[ 188 Pa. Super. Page 98]
maintained, and that the children are clean and well cared for. Robert attends the Awbury Tutoring School, an institution for retarded children, where he shows a great deal of improvement. Dr. Leopold, the examining psychiatrist, recommended that Robert remain with his mother and continue his special schooling. Dr. Pittinger, the examining physician, reported that both children were well nourished and in excellent physical condition. Karabell is interested in the children and is willing to help maintain them. He is employed as a musician and earns $6000.00 a year. While he is of the Jewish faith, he is satisfied to have the children reared in his wife's faith. She is a Lutheran and plans to raise the children in that faith.
In child custody cases the paramount consideration is the welfare of the children and all other factors are subordinate: Commonwealth ex rel. Sabath v. Mendelson, 187 Pa. Superior Ct. 73, 143 A.2d 665. Unless compelling reasons appear to the contrary, children of tender years should be committed to the care and custody of the mother by whom their needs are ordinarily best served: Commonwealth ex rel. Mann v. Mann, 181 Pa. Superior Ct. 438, 124 A.2d 432. In his original opinion the hearing judge stated: "None of the testimony offered in support of the contention that the mother neglected the children and failed to properly care for them is convincing ... We were convinced from the report of Mrs. Cousins that Mrs. Gervasio kept the home and the children clean and in proper order but for complete reassurance decided to make an unannounced call on Mrs. Gervasio and the children. We found both the kitchen and the combination living room and bedroom [where the mother and children were then living] spotlessly clean and the children well cared for. It was obvious that a deep attachment exists between the mother and the children ...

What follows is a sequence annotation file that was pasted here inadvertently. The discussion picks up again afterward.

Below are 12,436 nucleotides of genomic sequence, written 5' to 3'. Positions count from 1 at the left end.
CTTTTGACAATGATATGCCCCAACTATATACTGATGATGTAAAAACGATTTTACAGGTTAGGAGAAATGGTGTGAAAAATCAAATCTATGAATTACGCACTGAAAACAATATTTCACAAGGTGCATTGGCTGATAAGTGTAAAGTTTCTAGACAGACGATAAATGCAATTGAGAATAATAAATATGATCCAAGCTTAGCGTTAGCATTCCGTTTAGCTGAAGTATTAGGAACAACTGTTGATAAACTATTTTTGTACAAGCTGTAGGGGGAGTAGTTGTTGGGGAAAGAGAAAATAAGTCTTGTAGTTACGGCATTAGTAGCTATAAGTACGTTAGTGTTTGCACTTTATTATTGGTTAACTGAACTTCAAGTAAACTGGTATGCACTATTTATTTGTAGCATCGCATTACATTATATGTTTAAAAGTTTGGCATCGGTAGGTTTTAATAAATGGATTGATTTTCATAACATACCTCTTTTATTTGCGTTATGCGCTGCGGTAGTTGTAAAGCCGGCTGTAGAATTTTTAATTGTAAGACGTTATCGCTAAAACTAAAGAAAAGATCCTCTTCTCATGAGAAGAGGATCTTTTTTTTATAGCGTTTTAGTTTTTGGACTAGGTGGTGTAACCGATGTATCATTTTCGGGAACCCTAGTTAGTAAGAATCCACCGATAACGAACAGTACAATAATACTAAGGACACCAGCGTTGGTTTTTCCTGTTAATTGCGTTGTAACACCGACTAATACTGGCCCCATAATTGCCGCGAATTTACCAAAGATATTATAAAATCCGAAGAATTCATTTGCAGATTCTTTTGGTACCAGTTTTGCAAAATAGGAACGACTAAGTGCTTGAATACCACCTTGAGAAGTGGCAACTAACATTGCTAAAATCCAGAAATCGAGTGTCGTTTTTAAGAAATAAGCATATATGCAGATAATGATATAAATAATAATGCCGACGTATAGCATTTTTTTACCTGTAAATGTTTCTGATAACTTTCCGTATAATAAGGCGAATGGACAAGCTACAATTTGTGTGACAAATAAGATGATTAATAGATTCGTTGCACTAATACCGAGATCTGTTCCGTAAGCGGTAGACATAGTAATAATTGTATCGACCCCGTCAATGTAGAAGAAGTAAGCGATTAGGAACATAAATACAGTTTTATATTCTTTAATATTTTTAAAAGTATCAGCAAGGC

[ 188 Pa. Super. Page 99]
We believe that it would be a tragedy to take these two children from the custody of the mother". The position of the hearing judge has been fully justified by the subsequent events. So far as the mother's alleged misconduct with Karabell is concerned, not only were the parties acquitted of the charge of adultery, but also their association, as stated by the hearing judge in his supplemental opinion, "was not a trifling relationship, but one which ripened into marriage".
There have been few custody cases before us in which the opportunity has been afforded to evaluate the force and effect of the order of the lower court over such a long trial period. The mother is now happily married and a harmonious family relationship has been established. The children are well cared for and are flourishing in their present environment. Our examination of this voluminous original record, containing over 600 pages, discloses no logical reason to disturb the existing situation.